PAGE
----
In the past couple of months, three acquaintances of mine have come down with the H1N1 virus, also known as Swine Flu, landing all three of them in the hospital in critical condition. I don’t know if any had gotten a flu shot, or if in their particular situations that would have prevented their life-threatening illnesses. But I took it as a wake up call to learn all I could.
I was shocked to learn that even with the availability of vaccines, the dreaded flu virus is taking the U.S. by storm. This year’s strain already has left 20 children dead according to new numbers released by the Centers for Disease Control and Prevention. More than that, anywhere from 3,000 to 49,000 people die every year from flu-related illnesses.
For many, the flu is little more than a cough and a fever. But health officials want the public to know that in many cases it can also be deadly. Continue reading
If there is one thing most people take for granted it is food. US supermarkets are always well-stocked and we don’t think much about how all that food gets there. When pushed to consider it, I wager most of us assume there are huge warehouses somewhere filled with enough food to feed the nation for some unknown period of time.
The truth is, as a nation we have little to no warehousing backup in the event of a supply shortage. Our concentrated supermarket supply system uses a technology known as JIT (Just-in-Time), a method made possible by computers and the Internet.
Here’s how JIT works: Instead of every supermarket needing a warehouse to store large quantities of food to be sold locally, computers keep track of inventory, placing relatively small orders daily. This precludes the need for massive warehousing. Retailers know their orders will arrive “just in time” to keep the shelves filled. Continue reading
You may recall a few months ago I wrote about the new inexpensive laptop computer series that is sweeping the tech world called, “Chromebooks.” I’m still onboard in a big way.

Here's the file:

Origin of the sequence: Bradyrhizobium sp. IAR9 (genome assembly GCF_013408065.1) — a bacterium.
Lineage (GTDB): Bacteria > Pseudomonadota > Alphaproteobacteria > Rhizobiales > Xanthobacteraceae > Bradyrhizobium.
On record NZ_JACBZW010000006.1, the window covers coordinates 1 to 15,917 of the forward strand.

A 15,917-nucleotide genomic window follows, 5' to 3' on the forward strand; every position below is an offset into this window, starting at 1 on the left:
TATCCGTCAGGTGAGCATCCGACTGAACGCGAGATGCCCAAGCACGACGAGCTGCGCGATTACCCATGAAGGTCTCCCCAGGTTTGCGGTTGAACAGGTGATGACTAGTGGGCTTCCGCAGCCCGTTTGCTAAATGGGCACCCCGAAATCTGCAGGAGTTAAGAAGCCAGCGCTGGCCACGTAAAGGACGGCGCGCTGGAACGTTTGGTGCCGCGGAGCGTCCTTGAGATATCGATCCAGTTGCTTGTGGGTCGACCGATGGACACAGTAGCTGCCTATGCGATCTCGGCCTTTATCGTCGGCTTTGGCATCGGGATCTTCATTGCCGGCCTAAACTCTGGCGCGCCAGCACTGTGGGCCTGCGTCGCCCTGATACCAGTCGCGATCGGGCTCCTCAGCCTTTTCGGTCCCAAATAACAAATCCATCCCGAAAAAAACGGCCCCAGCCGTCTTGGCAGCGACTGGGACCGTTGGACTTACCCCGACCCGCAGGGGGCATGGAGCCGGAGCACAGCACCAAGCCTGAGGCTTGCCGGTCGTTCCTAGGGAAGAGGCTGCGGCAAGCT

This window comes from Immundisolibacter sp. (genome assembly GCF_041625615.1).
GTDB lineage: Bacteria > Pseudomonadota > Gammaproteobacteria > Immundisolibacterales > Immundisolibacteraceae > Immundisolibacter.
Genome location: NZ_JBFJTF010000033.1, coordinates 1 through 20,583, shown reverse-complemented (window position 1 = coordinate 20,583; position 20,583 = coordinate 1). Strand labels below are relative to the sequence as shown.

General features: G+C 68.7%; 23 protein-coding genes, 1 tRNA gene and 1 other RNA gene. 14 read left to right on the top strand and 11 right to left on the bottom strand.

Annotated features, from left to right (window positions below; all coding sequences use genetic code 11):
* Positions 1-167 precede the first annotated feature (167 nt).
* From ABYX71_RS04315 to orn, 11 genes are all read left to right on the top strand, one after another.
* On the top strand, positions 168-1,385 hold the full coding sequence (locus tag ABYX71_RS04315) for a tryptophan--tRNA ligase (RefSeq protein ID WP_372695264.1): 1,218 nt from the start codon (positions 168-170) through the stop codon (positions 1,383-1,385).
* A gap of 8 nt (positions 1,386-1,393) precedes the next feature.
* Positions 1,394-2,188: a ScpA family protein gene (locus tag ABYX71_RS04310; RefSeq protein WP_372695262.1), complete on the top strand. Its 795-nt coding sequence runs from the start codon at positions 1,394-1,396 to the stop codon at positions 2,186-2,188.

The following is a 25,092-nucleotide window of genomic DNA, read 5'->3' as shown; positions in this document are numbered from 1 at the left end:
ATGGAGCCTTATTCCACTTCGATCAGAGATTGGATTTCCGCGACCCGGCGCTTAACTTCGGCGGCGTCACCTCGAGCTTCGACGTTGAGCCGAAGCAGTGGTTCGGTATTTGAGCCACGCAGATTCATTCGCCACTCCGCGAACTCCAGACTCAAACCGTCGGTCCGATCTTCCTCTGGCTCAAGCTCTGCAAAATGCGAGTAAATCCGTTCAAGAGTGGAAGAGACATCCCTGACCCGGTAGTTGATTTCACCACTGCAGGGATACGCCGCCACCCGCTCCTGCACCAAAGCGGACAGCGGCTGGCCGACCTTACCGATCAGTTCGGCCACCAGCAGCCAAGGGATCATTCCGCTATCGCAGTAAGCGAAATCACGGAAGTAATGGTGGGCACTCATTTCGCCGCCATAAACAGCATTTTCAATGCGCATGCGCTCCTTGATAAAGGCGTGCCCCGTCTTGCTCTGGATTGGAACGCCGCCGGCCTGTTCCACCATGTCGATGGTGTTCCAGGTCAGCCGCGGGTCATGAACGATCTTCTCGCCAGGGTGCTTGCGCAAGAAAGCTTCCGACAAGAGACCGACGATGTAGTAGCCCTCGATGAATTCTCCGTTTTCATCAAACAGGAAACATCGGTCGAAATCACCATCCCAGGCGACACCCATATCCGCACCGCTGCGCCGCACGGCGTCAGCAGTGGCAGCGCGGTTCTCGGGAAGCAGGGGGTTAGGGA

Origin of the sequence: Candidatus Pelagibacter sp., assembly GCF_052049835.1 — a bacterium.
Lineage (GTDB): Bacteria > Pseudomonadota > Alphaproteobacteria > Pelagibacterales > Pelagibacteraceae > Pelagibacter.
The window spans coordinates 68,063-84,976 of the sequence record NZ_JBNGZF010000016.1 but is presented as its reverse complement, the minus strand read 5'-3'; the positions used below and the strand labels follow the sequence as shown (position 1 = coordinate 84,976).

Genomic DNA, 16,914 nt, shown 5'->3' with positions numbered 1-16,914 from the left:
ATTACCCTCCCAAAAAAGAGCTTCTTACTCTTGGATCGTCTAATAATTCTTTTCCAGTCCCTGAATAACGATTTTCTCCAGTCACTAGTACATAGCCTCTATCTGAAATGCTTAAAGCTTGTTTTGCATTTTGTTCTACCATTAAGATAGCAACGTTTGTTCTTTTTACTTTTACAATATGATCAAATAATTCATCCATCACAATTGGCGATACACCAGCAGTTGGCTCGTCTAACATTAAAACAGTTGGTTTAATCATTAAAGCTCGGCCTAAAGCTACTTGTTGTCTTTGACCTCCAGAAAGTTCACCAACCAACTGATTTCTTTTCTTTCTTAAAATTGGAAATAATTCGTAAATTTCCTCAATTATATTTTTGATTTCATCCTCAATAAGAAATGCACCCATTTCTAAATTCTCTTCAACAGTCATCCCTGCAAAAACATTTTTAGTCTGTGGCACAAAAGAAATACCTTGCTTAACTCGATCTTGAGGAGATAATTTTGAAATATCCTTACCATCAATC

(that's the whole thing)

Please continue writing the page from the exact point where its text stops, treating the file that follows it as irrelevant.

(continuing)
These little laptops that run on Google’s Chrome OS are great budget-friendly computers that can meet the needs of many people, especially those who don’t need all of the bells and whistles that come standard on computers with much higher price tags.
With the popularity of Chromebooks spreading, multiple manufacturers are getting on board, like Samsung, HP, Acer, Toshiba, Asus and Dell. Machines range in price from $199 for the minimal Acer C720, $279 for the gorgeous HP11 and the 13″ Toshiba and $299 for the Acer C720P with a built in touchscreen and extra hard drive space.
That pricing pretty much blows me away because I still remember paying $2,400 for a fax machine. Ouch! Continue reading
It all started when my friend Rosalie told me she’s going to start roasting her own coffee beans in her kitchen. In a popcorn popper. The motivation? First quality and taste, but also to cut the high cost of quality coffee by at least half. That was enough to get my attention.
Turns out Rosalie’s co-worker, Dax Wilson, has taken up this hobby of home roasting in a serious way. A conversation with Dax together with a visit to a strategic website was all I needed to become equally enthusiastic.
I learned I could roast green coffee beans (half the price of commercially roasted beans) in a frying pan although that is not the most desirable. There are two methods of roasting: with hot air or on a hot surface. Hot surface allows for a darker roast, which for many tastes is preferable. Continue reading
Before you cut up an expired credit card—or toss that silly fake one you got as junk mail—consider all the great things you can do with it!
1. Bookmark. It’ll keep your place and act as a handy straightedge for underlining or highlighting.
photo credit: financialhack.com
2. Glass scraper. A credit card is just the right size to scrape ice from your car’s windows and algae from the walls of an aquarium.
3. Neat caulk. Run the rounded corner of a credit card across the caulk bead for that professional look.
4. Unlock doors. Certain types of locked doors can be easily unlocked by slipping the card between the jam and short bolt, and coaxing the door open.